Secretary of State Rex Tillerson's tenure has come to an end, as, on Tuesday morning, President Donald Trump shocked the world by saying that he has replaced his chief diplomat with CIA Director Mike Pompeo.
The decision to swap Tillerson for Pompeo was made by Trump on Friday, according to The Washington Post. Tillerson ended his trip to Africa early on Monday so that he could return to Washington, as a result of Trump's decision. The move was reportedly timed so that it would cause minimal disruption to the president's planned diplomatic talks with North Korea and trade negotiations.
The move does bring about at least one milestone: CIA Deputy Director Gina Haspel, who is set to replace Pompeo as head of the agency, will be the first woman to serve as director of the CIA.
Although Tillerson appeared to have known that he was going to be fired before he publicly declared that the poisoning of an ex-Russian spy and his daughter "clearly" came from Russia, the timing of Tillerson's firing is nevertheless likely to raise eyebrows. Trump had long feuded with Tillerson over the perception that the latter was "too establishment" in his thinking, despite the fact that Tillerson was the first secretary of state ever appointed, to have no prior foreign policy experience. Tillerson had also on occasion taken a tougher stand toward Russia than Trump, with the secretary of state even warning that America is still vulnerable to potential Russian electoral meddling, back in February.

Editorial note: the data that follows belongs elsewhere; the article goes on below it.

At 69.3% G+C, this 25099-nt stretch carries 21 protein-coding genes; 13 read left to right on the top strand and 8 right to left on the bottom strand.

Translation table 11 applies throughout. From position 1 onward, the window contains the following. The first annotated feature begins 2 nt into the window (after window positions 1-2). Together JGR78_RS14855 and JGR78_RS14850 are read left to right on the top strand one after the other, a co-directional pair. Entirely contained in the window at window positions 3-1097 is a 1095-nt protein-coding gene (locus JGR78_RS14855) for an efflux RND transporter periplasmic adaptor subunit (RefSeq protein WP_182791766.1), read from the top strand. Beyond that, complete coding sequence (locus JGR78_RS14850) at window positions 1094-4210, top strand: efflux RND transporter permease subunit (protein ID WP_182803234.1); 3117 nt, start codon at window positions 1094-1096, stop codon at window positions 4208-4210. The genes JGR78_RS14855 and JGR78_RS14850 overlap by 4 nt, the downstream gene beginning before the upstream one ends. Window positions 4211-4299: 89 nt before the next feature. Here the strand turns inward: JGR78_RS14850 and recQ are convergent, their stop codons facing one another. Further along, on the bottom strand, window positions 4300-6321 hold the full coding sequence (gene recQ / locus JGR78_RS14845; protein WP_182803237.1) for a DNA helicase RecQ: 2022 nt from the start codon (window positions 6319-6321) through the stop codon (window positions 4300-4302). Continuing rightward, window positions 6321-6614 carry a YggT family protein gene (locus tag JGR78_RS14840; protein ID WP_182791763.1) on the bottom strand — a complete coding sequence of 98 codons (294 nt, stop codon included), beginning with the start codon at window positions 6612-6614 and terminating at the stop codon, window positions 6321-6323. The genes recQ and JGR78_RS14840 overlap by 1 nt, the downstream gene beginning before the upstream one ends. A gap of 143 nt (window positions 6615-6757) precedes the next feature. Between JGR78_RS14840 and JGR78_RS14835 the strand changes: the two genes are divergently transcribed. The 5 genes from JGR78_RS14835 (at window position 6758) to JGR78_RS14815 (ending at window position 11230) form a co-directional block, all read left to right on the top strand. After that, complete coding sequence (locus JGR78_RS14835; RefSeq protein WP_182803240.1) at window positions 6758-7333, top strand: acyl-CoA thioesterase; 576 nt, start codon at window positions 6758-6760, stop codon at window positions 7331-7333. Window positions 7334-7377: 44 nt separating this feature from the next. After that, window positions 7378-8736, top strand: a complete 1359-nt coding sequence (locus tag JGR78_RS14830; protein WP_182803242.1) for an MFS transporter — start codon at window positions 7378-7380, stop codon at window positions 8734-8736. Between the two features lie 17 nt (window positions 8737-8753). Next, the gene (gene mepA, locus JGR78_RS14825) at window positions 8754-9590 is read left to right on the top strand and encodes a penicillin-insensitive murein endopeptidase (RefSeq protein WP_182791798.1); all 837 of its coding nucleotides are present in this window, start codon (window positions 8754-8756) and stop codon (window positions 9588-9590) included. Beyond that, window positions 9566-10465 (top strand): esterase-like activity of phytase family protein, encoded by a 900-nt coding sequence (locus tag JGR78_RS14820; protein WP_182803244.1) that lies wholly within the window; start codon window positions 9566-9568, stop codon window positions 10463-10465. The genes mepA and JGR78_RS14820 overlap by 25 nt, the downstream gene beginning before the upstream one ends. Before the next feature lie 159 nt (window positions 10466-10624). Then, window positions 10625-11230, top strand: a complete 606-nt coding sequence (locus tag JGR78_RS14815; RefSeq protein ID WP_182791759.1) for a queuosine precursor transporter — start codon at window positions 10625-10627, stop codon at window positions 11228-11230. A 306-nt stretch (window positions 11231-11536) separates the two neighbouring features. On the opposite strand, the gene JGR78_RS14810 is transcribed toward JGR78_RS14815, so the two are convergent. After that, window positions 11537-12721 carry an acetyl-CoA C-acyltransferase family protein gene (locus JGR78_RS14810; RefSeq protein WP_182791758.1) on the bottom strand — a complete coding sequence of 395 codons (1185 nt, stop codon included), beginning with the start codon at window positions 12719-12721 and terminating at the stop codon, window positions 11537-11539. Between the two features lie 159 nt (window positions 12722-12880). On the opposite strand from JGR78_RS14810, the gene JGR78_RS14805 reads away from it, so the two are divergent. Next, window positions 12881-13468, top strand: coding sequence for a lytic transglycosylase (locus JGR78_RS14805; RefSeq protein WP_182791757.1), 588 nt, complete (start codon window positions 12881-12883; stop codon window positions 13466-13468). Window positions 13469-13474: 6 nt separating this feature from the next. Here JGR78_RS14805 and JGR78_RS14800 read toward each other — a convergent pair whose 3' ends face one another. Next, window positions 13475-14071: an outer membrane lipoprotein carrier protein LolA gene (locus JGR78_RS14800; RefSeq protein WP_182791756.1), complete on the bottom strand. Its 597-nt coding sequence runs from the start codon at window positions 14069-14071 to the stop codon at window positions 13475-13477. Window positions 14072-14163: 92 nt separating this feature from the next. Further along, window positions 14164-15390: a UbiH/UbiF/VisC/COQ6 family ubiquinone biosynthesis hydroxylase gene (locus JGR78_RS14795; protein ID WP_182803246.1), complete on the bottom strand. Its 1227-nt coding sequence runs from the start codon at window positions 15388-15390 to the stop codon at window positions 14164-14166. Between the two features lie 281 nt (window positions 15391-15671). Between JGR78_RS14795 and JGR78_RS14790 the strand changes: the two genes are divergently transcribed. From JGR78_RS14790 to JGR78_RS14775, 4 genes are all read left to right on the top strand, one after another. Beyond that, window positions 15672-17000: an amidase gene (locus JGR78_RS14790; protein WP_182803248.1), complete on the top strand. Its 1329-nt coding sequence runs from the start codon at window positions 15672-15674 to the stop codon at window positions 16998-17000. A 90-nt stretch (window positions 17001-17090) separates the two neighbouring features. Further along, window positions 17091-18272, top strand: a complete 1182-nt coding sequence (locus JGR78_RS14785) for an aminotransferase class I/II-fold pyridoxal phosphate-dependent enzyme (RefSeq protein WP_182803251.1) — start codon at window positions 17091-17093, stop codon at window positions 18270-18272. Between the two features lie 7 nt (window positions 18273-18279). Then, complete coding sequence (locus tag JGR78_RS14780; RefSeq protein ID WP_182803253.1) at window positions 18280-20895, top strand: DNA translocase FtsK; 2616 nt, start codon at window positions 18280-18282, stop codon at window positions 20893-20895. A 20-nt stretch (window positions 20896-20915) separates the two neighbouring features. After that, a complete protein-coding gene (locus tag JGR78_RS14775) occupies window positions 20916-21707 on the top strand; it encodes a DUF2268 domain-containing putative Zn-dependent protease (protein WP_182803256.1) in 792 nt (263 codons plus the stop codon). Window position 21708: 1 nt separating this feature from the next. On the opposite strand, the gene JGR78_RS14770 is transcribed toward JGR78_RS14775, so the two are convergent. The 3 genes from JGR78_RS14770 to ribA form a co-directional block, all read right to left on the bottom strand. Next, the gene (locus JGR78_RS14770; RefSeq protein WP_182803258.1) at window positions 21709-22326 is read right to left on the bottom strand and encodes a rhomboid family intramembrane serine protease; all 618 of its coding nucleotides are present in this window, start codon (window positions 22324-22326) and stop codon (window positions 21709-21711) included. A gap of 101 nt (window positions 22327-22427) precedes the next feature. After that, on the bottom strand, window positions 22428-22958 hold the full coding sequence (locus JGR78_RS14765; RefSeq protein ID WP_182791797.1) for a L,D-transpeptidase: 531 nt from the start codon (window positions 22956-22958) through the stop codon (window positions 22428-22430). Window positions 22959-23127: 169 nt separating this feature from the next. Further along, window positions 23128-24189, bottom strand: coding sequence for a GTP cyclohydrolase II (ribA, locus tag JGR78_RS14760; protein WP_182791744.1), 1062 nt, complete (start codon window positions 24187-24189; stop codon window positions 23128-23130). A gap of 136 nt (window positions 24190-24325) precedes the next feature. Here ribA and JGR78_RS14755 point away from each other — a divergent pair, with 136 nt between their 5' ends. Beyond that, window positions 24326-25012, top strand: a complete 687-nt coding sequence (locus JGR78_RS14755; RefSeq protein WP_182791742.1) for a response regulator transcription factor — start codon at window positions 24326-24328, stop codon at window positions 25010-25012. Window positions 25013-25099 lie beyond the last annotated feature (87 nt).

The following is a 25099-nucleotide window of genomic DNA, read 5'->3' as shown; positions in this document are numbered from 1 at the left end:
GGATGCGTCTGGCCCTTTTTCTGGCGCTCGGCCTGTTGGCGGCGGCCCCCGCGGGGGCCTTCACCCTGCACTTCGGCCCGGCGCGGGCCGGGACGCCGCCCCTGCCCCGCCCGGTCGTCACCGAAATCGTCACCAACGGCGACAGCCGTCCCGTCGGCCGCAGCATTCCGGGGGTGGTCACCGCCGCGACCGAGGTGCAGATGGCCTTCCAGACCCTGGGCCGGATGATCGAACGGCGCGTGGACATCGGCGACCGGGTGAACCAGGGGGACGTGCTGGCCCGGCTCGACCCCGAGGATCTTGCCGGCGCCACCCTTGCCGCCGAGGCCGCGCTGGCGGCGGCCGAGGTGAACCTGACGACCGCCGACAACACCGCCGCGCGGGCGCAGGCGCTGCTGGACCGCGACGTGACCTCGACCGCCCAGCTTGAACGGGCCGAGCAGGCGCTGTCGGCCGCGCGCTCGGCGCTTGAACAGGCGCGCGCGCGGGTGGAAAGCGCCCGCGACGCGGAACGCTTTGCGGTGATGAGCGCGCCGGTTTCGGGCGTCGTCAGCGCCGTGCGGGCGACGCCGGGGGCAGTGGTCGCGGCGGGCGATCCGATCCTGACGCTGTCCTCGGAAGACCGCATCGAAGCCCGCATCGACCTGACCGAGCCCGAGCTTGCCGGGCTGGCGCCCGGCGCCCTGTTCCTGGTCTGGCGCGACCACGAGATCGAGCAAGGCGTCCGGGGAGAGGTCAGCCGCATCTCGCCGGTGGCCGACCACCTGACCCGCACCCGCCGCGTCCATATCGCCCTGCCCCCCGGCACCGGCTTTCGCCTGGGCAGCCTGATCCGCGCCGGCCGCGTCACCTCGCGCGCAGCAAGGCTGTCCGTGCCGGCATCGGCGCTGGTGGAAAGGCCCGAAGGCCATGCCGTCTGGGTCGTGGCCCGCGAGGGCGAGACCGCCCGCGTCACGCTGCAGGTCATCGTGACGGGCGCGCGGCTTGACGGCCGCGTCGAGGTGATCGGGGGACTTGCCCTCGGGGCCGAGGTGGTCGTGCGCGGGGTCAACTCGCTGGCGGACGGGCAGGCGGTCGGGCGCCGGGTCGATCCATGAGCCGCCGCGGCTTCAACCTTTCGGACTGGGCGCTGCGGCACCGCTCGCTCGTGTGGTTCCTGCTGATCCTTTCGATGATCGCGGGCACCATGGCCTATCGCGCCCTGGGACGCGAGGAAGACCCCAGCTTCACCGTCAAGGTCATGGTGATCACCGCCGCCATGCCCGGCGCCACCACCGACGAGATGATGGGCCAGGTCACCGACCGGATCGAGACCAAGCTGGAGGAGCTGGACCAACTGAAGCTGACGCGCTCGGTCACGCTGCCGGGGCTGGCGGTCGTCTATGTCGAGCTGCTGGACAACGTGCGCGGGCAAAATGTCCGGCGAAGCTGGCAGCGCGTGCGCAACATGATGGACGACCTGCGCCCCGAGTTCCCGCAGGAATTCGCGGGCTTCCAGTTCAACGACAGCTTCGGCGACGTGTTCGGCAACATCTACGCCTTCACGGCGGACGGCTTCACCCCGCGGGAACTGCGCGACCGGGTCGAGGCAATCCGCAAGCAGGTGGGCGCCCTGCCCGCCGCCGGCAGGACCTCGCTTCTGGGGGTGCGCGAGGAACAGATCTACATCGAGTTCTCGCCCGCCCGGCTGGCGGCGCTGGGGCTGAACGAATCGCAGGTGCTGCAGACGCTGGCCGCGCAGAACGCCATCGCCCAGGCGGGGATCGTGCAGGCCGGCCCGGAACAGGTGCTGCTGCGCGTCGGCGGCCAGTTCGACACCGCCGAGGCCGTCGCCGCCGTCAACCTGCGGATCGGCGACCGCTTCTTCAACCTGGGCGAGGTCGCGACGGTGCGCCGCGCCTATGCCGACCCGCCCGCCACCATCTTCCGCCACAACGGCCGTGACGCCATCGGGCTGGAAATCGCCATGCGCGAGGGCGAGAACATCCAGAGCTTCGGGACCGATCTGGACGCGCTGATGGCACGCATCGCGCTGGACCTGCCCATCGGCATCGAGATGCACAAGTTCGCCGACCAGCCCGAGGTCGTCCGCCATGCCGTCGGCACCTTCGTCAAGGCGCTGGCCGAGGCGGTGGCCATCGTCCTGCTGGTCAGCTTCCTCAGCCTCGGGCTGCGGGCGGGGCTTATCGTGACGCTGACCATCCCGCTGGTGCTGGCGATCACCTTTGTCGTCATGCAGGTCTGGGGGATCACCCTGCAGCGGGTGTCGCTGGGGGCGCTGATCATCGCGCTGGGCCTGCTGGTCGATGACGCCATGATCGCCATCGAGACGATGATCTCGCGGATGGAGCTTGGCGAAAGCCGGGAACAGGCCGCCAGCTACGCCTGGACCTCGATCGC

Then again, it was also reported earlier this month that Tillerson had not spent any of the $120 million allotted to the State Department by Congress to thwart future meddling.
Trump and Tillerson's relationship had publicly deteriorated in the months after the 2016 presidential election. In October, it was reported that, three months earlier, Tillerson had described Trump as a "moron" after the president compared strategic troop levels to opening a restaurant in New York City. Trump had also publicly undercut Tillerson that same month when he expressed a desire to negotiate with North Korean dictator Kim Jong-un — something that Trump himself would decide to do only five months later.